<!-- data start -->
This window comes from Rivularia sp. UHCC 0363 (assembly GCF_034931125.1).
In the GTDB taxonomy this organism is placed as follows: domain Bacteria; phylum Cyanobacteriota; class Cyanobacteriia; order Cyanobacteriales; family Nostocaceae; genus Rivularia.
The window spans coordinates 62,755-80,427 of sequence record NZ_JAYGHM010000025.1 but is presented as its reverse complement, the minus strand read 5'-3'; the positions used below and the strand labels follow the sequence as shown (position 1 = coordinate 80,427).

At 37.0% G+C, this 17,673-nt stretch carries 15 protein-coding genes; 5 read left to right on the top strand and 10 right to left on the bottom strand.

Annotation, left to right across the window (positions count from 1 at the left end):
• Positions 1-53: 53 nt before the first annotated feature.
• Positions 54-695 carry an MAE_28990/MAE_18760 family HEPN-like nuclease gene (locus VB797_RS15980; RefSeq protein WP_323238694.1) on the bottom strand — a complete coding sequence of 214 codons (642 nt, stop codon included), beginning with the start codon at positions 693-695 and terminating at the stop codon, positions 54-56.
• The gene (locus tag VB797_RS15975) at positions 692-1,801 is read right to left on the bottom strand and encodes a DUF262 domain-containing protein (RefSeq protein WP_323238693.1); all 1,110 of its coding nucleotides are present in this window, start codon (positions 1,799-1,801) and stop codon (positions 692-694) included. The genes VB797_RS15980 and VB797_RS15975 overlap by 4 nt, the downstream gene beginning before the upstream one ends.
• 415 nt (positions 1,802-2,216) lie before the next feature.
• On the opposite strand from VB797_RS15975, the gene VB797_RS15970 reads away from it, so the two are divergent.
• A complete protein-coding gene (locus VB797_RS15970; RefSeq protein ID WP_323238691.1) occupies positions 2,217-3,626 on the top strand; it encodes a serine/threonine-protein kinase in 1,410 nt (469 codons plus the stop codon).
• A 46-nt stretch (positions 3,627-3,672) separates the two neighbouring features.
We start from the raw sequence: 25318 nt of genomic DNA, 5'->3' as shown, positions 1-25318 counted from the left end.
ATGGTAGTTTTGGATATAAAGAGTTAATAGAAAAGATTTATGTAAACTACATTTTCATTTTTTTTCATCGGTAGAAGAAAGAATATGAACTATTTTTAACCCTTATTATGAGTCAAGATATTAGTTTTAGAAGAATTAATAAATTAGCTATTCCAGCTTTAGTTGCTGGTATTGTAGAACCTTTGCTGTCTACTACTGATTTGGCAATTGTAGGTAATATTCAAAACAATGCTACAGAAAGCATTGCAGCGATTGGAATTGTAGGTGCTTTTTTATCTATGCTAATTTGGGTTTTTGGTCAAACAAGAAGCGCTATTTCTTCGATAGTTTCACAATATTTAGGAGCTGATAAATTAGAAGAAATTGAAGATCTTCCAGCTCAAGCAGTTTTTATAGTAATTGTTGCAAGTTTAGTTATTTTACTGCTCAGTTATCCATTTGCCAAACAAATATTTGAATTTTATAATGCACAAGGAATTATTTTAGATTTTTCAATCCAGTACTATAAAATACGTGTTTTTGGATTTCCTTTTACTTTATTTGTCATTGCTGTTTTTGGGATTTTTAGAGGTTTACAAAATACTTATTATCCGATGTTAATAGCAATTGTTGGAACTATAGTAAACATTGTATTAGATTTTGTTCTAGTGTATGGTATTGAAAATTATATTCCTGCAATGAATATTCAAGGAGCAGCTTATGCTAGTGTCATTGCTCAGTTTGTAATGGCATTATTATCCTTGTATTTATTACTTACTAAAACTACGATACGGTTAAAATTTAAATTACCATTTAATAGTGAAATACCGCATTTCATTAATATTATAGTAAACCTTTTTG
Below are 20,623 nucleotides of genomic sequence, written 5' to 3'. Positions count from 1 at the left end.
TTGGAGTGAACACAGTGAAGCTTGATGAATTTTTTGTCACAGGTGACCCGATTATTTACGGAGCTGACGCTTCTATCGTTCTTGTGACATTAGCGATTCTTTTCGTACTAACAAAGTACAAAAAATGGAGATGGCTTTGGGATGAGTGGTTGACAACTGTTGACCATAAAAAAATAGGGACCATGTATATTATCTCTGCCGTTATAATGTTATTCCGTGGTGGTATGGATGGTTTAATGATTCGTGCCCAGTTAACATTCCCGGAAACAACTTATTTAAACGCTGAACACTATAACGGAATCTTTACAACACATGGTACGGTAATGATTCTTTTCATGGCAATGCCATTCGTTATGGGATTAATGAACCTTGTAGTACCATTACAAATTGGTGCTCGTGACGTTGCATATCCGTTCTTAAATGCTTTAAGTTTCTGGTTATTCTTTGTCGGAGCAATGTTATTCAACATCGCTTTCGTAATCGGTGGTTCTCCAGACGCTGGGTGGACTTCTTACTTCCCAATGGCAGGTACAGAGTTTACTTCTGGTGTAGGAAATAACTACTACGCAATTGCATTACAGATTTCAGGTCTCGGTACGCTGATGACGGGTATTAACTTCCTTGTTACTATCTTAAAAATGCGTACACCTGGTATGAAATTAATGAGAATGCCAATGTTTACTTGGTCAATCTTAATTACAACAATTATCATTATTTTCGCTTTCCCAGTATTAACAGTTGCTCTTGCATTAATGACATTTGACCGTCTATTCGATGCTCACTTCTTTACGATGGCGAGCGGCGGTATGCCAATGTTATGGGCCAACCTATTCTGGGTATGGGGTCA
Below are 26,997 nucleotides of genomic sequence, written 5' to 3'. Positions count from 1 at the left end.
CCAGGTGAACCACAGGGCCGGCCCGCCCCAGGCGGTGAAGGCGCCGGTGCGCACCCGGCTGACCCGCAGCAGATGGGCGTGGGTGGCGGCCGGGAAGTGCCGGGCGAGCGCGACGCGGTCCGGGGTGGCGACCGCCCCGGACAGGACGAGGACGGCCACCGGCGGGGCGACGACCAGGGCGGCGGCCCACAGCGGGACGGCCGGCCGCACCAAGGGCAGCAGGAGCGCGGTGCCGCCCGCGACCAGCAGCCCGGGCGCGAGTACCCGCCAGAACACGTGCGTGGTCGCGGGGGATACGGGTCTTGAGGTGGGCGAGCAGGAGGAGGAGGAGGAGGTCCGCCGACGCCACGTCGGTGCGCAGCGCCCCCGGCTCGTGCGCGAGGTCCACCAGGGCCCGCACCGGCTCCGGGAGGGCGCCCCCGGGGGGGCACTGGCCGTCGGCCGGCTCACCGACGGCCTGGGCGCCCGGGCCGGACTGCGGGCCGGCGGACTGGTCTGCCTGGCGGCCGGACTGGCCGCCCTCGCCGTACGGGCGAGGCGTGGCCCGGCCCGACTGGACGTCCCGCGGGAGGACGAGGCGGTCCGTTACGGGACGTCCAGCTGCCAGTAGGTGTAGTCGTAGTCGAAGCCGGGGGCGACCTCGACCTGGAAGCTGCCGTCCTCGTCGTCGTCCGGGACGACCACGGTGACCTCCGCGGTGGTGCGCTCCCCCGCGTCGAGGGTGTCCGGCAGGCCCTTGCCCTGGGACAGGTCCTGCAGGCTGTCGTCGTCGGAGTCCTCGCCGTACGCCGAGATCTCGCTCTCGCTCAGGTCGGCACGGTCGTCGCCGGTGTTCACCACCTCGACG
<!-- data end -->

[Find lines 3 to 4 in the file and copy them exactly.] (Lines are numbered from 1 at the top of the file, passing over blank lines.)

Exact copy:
The window spans coordinates 62,755-80,427 of sequence record NZ_JAYGHM010000025.1 but is presented as its reverse complement, the minus strand read 5'-3'; the positions used below and the strand labels follow the sequence as shown (position 1 = coordinate 80,427).

At 37.0% G+C, this 17,673-nt stretch carries 15 protein-coding genes; 5 read left to right on the top strand and 10 right to left on the bottom strand.